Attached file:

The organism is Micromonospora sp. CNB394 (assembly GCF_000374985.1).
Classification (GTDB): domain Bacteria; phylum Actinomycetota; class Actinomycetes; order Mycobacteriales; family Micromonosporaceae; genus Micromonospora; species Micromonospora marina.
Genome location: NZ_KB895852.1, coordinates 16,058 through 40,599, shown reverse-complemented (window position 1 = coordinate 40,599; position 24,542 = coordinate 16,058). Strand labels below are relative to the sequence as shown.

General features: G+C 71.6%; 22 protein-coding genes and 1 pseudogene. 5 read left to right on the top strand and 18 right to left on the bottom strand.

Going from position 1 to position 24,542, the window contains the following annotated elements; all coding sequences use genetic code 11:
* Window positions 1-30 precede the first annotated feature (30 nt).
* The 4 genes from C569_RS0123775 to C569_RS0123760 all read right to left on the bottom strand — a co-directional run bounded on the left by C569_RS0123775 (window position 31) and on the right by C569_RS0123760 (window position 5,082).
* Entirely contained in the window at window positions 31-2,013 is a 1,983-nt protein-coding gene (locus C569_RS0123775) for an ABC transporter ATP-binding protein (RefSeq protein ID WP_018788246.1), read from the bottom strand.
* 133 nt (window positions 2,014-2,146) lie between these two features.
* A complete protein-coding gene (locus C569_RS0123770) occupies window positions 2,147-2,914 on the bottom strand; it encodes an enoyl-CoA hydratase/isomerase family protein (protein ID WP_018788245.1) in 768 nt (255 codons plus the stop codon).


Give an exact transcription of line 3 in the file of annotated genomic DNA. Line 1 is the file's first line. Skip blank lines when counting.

Genome location: NZ_KB895852.1, coordinates 16,058 through 40,599, shown reverse-complemented (window position 1 = coordinate 40,599; position 24,542 = coordinate 16,058). Strand labels below are relative to the sequence as shown.